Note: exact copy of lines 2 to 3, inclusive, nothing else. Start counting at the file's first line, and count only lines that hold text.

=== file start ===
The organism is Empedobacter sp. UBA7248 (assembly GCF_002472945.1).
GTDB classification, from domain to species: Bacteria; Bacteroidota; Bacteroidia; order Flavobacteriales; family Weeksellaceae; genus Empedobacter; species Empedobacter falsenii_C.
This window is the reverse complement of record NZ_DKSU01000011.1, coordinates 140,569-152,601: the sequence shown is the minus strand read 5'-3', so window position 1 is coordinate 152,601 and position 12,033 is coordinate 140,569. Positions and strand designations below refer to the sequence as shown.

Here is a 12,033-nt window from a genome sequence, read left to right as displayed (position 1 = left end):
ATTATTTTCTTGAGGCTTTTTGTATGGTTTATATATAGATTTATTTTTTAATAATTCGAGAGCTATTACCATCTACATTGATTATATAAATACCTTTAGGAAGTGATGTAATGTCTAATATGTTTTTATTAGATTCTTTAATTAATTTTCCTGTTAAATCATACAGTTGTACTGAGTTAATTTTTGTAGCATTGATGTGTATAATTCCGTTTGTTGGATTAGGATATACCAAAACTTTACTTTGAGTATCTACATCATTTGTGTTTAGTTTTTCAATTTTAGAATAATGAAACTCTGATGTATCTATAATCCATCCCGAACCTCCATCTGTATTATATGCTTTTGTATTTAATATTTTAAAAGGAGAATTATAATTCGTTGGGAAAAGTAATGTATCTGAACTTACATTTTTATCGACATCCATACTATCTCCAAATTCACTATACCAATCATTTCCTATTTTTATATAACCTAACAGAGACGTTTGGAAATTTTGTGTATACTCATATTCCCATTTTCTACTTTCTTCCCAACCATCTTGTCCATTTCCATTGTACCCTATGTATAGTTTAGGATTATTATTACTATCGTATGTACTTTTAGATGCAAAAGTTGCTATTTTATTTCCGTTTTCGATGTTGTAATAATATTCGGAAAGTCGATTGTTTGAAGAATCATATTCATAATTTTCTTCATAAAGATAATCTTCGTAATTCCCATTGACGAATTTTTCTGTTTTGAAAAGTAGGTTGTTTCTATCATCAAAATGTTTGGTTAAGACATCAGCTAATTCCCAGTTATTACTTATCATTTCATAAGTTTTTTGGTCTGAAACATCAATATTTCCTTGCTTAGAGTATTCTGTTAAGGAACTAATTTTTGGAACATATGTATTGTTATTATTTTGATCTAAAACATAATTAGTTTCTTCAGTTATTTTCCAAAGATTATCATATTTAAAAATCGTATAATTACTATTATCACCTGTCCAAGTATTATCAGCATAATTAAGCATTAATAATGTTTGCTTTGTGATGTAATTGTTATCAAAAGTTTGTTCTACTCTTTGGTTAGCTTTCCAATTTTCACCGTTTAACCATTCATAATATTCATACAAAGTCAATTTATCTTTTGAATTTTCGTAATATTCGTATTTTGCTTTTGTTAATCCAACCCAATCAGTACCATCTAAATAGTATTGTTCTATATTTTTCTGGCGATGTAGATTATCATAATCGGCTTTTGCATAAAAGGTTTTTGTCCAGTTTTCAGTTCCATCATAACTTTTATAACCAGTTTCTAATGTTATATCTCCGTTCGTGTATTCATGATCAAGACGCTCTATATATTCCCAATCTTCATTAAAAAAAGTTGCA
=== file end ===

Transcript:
GTDB classification, from domain to species: Bacteria; Bacteroidota; Bacteroidia; order Flavobacteriales; family Weeksellaceae; genus Empedobacter; species Empedobacter falsenii_C.
This window is the reverse complement of record NZ_DKSU01000011.1, coordinates 140,569-152,601: the sequence shown is the minus strand read 5'-3', so window position 1 is coordinate 152,601 and position 12,033 is coordinate 140,569. Positions and strand designations below refer to the sequence as shown.